The 2020 presidential election was historic for many reasons, among them, the special safety measures that state election administrators had to suddenly implement in response to the COVID-19 pandemic. In its effort to ensure voter safety in the 2020 election process, the Nevada legislature passed a law that would require all counties to mail absentee ballots to registered voters during emergency situations. The law aimed to make it easier for Nevadans to vote without having to physically go to the polls. The law also provided some procedural flexibilities in that it permitted the collection of mail-in ballots by third party collectors.
By: Cullen Enabnit
An ongoing trend following the 2020 election pushed state legislatures to introduce more and more laws aimed at curtailing perceived voter fraud or the potential of it. One of the main ways states have approached this is by enacting different levels of voter identification laws. Currently there are 36 states that have some form of voter ID laws. Seven states currently have what is described as “strict” voter ID laws that require the voter to present one of a limited set of government issued IDs, and being without will prevent them from being able to vote.
By: Adriana Dunn
On August 9, 2018, Massachusetts Governor Charlie Baker signed into law an automatic voter registration (AVR) bill, making Massachusetts the fourteenth state to approve of AVR. The law became effective January 1, 2020, over a month before the registration deadline for the 2020 primaries. The new system works with existing state agencies such as the Department of Motor Vehicles and Massachusetts health insurance systems (MassHealth and the Commonwealth Health Connector). A U.S. citizen in Massachusetts will be automatically registered to vote when they apply for or renew: a driver’s license, a learner’s permit, a state ID, MassHealth benefits, or health insurance through the Mass Health Connector. After applying for one of these services, the citizen will be mailed a postcard informing them that they have been registered to vote, unless they should choose to opt-out.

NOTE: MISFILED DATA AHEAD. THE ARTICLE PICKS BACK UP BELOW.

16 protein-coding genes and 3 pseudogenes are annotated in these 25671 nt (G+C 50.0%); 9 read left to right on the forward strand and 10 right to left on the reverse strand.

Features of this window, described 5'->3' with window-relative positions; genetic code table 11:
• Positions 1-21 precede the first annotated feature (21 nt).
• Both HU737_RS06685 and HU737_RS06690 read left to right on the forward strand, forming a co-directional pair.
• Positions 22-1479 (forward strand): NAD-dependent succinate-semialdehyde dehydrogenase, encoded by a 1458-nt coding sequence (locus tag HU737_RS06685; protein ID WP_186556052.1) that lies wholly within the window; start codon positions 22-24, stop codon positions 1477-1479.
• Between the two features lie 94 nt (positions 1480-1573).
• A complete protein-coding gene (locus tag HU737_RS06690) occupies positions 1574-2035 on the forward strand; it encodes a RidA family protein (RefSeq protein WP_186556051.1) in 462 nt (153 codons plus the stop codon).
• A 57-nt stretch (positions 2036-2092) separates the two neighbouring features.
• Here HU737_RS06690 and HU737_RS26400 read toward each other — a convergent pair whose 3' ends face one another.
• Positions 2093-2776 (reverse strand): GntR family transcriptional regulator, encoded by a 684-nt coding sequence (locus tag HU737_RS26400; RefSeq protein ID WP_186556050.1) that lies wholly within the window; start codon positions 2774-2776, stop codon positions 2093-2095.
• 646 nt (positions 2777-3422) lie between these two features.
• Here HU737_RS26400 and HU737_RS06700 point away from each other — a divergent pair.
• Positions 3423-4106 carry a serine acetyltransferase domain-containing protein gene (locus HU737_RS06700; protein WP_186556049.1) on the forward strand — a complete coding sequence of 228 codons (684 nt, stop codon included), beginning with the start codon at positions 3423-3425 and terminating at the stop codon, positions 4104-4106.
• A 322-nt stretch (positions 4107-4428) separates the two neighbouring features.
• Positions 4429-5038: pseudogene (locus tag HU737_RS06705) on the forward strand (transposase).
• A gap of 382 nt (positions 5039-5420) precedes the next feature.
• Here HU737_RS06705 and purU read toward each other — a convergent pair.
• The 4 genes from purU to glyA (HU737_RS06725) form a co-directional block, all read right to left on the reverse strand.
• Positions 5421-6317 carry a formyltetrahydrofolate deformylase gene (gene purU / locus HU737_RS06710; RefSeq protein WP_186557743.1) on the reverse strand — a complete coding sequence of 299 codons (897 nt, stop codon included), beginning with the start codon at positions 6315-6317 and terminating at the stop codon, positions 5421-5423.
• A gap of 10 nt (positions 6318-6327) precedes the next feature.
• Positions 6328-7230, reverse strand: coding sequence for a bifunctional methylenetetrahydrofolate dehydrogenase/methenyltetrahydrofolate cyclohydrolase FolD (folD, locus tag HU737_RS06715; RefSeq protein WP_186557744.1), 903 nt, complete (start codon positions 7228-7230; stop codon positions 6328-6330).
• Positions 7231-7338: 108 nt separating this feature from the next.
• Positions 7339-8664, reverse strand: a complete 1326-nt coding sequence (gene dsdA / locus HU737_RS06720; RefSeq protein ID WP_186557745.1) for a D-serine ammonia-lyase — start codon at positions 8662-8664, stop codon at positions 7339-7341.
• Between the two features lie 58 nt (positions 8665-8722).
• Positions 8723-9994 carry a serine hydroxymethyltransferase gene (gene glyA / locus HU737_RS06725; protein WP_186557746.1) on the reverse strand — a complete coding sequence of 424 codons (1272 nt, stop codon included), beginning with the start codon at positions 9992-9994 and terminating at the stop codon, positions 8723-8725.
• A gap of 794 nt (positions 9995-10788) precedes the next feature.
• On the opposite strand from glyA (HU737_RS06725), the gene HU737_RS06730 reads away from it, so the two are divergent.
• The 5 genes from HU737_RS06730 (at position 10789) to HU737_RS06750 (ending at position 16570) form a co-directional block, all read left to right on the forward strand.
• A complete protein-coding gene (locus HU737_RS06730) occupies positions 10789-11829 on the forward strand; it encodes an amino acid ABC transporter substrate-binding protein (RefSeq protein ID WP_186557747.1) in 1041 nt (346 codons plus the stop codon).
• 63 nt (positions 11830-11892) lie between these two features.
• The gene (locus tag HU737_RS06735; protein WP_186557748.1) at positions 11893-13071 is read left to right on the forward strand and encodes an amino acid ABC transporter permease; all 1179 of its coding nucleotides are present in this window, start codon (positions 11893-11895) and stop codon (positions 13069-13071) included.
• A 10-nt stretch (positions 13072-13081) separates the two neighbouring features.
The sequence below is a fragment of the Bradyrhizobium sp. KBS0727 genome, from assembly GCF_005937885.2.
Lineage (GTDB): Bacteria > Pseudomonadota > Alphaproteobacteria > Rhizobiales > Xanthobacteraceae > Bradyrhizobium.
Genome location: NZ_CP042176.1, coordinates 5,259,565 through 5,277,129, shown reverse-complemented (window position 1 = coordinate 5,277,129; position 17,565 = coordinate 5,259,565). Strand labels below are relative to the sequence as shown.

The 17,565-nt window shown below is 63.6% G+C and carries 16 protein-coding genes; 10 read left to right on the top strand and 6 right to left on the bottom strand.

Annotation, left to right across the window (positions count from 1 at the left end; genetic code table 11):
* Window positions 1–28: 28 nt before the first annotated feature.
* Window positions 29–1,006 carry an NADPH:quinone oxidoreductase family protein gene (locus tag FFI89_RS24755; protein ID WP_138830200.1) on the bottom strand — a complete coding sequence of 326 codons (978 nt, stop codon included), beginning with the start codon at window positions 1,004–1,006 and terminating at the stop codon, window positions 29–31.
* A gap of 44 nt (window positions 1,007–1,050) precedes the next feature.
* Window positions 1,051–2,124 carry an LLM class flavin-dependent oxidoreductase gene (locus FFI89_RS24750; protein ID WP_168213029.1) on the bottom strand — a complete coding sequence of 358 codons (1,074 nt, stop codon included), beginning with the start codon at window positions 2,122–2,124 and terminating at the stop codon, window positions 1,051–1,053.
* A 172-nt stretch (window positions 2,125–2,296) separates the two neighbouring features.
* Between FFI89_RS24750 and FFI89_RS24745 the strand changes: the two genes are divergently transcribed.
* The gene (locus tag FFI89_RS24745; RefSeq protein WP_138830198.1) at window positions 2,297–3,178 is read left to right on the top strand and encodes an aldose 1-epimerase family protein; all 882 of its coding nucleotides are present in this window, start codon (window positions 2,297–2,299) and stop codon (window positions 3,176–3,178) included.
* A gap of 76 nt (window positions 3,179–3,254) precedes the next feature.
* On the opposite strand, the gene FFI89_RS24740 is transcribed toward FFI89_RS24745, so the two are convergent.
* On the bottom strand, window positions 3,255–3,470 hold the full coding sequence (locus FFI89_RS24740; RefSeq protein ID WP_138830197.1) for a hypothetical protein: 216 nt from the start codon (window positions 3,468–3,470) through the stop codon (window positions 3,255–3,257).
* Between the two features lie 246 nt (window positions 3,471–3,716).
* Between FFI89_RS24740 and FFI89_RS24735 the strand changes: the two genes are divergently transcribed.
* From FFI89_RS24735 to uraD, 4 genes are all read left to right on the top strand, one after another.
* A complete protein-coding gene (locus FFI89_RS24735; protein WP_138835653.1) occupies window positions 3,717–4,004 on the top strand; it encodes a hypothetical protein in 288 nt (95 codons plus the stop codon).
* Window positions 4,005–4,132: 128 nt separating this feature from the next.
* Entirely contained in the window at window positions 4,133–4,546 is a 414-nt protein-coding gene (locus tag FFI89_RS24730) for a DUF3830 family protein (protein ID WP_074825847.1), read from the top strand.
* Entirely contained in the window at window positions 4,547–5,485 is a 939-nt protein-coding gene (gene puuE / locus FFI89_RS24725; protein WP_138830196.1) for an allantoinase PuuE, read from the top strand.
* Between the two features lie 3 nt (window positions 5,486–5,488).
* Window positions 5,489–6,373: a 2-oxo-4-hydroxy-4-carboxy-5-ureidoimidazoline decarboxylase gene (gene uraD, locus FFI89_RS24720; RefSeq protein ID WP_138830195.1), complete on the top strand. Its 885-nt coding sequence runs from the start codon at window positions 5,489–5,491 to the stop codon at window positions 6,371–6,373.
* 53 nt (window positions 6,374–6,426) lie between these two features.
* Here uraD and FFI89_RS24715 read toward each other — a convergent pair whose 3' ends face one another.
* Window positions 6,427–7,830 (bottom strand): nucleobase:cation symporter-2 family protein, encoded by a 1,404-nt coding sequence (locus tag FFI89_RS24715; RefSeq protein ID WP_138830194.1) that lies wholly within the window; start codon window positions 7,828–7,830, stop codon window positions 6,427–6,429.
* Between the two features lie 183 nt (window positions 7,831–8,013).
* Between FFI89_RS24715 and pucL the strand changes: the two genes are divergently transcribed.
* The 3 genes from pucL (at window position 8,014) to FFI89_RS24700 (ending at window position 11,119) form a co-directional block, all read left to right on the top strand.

By: Andrew Heiser
Brian Harrington spent thirteen years in prison after being charged with murder at the age of sixteen. During that time, he was able to build skills he hoped to use outside of prison, work on self-improvement, and raise awareness about the shortcomings of the criminal justice system. There was, however, one thing he could not do: vote.
In Illinois, as in almost every state, incarcerated felons lose their right to vote while they are incarcerated (though unlike some states, in Illinois the right to vote is restored immediately upon release). Only two states, Maine and Vermont, and the District of Columbia currently allow all people in prison to vote during their incarceration. Alabama, Alaska, and Mississippi also allow some prisoners to vote if they were not convicted of certain crimes—though which crimes specifically cause those with felony convictions to lose the right to vote can seem arbitrary, and many are not made aware of the distinction.
In June of this year, a series of three election reform bills passed both houses of the Michigan state legislature. Republicans comprise the majority in each house of the legislature, and all three bills were passed on party-line votes with all Republicans in favor and all Democrats opposed. The first of the three bills, SB 285, would impose new voter I.D. requirements on absentee voters. It would require voters to provide a photocopy of their I.D. (among other forms of acceptable identification) with their mailed application or present I.D. to the officials at the county clerk’s office when applying in person. Any voter who did not do so would be mailed a provisional ballot and be required to prove their identity before their vote could be counted.